• Patients’ demographic data, diagnoses, allergies, family medical history, and immunizations as .adt or .xml files.
  • Physicians’ notes as free text in .txt format.
  • Medical images as .img, .hdr, and .dcm.

The test team outlined the number of data and file formats supported by some EHR systems that weren’t recognized by the Customer’s HIE system.

Compatibility testing was performed to check whether the web application was adequately functional in two target web browsers specified by the Customer, and whether the mobile application provided all the required functionality and its UI was properly rendered on Android and iOS devices of the relevant versions.

Performance testing of the web application implied the automated validation of the maximum number of its users, data transfer rate, and response time under continuous and stress load. And during performance testing of the mobile application, the test engineers focused more on its actual processing power, memory, and battery consumption compliance with minimal hardware requirements stated in the requirements specification.

After that, the test team proceeded to usability testing that was particularly relevant as consumers of healthcare services could experience specific hindrances while using software due to their physical condition and health issues. The test engineers validated such features’ compliance with the system’s usability requirements as:

  • The readability of color scheme and contrasts, fonts, and pop-up explanatory messages.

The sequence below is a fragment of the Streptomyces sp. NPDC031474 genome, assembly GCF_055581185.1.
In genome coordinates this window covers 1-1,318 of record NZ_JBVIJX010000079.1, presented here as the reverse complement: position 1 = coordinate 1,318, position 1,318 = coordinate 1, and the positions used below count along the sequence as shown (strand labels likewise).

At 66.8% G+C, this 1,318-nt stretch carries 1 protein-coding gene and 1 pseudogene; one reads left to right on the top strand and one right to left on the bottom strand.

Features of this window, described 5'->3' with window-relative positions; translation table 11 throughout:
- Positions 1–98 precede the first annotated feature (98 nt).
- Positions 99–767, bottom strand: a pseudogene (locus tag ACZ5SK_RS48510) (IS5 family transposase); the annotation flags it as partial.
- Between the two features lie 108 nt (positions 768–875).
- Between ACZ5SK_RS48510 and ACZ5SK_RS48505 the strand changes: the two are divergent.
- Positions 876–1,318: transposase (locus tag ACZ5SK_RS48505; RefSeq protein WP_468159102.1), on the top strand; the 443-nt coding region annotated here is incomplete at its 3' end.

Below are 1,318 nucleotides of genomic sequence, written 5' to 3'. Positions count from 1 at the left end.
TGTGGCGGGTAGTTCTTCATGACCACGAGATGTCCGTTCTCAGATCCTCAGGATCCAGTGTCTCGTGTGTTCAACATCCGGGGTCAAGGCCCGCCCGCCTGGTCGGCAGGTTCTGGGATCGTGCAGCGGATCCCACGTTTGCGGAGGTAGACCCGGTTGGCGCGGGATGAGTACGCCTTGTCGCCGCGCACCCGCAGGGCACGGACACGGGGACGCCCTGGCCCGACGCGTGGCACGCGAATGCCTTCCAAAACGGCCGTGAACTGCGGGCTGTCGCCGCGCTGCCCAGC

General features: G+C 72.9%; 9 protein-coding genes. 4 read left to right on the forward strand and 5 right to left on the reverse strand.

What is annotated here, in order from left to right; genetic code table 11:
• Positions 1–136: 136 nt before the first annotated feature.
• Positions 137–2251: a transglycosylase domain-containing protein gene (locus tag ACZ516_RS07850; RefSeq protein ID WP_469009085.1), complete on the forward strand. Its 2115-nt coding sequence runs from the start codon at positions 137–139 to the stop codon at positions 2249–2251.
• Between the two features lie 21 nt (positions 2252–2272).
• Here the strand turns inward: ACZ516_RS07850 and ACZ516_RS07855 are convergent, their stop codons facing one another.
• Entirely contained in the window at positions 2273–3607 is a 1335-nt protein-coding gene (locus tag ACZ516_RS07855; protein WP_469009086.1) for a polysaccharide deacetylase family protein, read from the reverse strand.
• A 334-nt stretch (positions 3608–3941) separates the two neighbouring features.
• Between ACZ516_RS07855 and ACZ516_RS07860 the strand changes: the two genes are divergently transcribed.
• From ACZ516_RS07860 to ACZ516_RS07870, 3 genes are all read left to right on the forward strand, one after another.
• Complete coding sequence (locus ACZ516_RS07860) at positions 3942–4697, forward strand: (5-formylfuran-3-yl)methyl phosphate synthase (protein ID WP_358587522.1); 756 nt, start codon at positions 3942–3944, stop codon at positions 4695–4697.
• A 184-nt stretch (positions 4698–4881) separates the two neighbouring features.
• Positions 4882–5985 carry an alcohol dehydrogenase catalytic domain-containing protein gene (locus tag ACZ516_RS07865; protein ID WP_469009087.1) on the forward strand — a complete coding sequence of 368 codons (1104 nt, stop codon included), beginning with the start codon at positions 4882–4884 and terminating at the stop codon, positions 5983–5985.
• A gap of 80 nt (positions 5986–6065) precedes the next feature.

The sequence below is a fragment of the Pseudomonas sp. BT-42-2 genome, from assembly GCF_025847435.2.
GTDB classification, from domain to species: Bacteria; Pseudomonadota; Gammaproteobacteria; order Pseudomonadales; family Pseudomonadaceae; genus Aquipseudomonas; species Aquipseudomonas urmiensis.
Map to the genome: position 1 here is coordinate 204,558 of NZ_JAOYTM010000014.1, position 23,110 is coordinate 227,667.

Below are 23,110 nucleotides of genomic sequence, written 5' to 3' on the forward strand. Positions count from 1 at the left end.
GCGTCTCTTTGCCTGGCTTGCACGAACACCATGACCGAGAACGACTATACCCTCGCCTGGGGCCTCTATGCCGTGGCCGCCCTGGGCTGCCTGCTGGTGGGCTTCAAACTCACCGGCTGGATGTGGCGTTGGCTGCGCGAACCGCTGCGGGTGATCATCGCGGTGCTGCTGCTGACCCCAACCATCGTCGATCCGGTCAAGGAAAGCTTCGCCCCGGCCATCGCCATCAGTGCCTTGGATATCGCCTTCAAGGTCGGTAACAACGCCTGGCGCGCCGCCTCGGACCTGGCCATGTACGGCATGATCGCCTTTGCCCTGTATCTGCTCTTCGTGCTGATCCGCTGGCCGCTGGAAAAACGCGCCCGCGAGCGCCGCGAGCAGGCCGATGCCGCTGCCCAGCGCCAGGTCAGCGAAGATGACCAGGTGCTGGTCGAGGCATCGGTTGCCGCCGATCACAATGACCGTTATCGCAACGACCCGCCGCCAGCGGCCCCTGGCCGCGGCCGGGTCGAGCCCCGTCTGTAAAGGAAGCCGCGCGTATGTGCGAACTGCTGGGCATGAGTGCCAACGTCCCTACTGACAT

• The clarity and understandability of the system’s navigation and its general structure.
  • The logical arrangement of GUI elements.

As a part of usability testing, test engineers checked the process of filling out satisfaction surveys for patients. They identified the following stumbling block - it was impossible to retain a partially filled out survey and auto save it even when the most comprehensive surveys (about 50 A4 pages) were filled out. The test engineers stated their suggestions on usability improvement in a regular test execution report.

Finally, the test engineers carried out role-based access control validation for both web and mobile applications as it was vital to establish that only relevant users can access patients’ sensitive healthcare information.

Results

The Customer got their software thoroughly tested to ensure its smooth and sufficient functionality, proper integration with varied EHR systems, compatibility with required web browsers and versions of mobile OSs, and the system’s performance under continuous load and simultaneous utilization by multiple users. Also, the Customer got sure the applications’ UX would meet the demands of all user groups.

Technologies and Tools

Atlassian JIRA, Atlassian Confluence; Cucumber, Apache JMeter; iOS 5, 6,10, Android 6-8, Firefox, Google Chrome.